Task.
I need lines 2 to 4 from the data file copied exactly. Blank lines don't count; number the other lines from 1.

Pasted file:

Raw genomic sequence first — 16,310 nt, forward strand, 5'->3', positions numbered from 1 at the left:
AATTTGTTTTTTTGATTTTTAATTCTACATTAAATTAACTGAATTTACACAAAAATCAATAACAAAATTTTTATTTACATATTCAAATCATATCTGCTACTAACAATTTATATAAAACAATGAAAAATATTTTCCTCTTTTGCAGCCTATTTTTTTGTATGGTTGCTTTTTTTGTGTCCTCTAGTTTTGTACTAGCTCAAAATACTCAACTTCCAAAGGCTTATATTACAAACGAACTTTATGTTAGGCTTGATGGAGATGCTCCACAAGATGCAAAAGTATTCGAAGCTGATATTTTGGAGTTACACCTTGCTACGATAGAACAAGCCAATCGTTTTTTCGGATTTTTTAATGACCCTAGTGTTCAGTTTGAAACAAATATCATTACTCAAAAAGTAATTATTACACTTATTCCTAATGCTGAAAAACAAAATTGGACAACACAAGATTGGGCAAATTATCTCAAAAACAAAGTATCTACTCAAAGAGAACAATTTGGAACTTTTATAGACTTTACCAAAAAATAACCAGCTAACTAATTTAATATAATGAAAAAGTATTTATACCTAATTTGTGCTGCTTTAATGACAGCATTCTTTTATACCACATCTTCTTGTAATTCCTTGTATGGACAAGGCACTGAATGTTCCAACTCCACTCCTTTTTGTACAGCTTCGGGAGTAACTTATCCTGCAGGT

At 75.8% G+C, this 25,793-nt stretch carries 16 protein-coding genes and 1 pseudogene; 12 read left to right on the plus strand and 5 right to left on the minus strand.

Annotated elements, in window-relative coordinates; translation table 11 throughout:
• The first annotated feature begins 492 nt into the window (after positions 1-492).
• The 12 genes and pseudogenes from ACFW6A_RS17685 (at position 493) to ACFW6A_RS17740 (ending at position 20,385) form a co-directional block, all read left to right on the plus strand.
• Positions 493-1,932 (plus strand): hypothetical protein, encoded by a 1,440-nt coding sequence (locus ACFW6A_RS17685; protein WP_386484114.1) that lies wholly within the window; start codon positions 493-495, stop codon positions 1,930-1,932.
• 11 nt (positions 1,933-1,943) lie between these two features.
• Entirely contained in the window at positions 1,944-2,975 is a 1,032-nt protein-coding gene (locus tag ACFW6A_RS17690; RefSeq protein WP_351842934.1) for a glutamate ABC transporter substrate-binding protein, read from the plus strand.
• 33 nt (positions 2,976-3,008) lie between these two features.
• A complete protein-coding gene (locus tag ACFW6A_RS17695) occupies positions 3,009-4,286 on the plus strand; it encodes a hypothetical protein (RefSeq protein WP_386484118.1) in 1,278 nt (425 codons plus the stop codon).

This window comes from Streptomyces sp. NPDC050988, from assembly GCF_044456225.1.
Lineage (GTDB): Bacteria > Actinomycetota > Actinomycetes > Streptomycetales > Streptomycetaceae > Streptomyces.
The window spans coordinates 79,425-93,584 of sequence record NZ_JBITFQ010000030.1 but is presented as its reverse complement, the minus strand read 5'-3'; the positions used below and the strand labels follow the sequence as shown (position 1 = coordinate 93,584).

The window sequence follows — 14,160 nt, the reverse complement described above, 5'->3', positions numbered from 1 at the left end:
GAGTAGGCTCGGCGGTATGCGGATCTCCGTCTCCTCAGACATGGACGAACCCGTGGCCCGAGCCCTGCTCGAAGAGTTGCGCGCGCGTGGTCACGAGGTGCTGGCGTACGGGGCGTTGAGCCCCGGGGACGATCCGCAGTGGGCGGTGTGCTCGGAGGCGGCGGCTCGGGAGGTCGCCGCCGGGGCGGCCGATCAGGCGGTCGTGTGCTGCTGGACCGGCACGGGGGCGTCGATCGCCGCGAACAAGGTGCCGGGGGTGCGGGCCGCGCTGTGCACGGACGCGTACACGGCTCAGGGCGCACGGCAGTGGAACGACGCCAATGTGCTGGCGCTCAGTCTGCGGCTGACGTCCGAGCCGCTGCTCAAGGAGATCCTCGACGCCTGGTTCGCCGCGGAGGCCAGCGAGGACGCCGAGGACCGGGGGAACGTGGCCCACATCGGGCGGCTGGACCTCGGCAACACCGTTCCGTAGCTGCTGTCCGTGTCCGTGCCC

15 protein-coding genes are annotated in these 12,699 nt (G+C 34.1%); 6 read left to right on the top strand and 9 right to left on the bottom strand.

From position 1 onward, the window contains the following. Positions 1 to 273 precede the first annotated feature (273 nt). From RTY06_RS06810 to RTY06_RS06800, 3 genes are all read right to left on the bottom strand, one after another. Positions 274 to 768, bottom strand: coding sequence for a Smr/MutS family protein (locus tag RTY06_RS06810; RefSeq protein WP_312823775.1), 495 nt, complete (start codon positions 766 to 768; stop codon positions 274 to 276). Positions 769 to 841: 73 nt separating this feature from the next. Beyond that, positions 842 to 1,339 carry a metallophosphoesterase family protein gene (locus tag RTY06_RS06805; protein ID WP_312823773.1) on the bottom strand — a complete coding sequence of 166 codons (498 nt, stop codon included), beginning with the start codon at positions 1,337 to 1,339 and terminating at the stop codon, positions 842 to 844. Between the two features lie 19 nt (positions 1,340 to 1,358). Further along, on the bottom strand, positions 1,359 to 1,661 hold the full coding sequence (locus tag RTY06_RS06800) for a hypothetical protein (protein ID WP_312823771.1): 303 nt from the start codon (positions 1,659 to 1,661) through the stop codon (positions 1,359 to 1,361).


AATTTGTTTTTTTGATTTTTAATTCTACATTAAATTAACTGAATTTACACAAAAATCAATAACAAAATTTTTATTTACATATTCAAATCATATCTGCTACTAACAATTTATATAAAACAATGAAAAATATTTTCCTCTTTTGCAGCCTATTTTTTTGTATGGTTGCTTTTTTTGTGTCCTCTAGTTTTGTACTAGCTCAAAATACTCAACTTCCAAAGGCTTATATTACAAACGAACTTTATGTTAGGCTTGATGGAGATGCTCCACAAGATGCAAAAGTATTCGAAGCTGATATTTTGGAGTTACACCTTGCTACGATAGAACAAGCCAATCGTTTTTTCGGATTTTTTAATGACCCTAGTGTTCAGTTTGAAACAAATATCATTACTCAAAAAGTAATTATTACACTTATTCCTAATGCTGAAAAACAAAATTGGACAACACAAGATTGGGCAAATTATCTCAAAAACAAAGTATCTACTCAAAGAGAACAATTTGGAACTTTTATAGACTTTACCAAAAAATAACCAGCTAACTAATTTAATATAATGAAAAAGTATTTATACCTAATTTGTGCTGCTTTAATGACAGCATTCTTTTATACCACATCTTCTTGTAATTCCTTGTATGGACAAGGCACTGAATGTTCCAACTCCACTCCTTTTTGTACAGCTTCGGGAGTAACTTATCCTGCAGGT

At 75.8% G+C, this 25,793-nt stretch carries 16 protein-coding genes and 1 pseudogene; 12 read left to right on the plus strand and 5 right to left on the minus strand.

Annotated elements, in window-relative coordinates; translation table 11 throughout: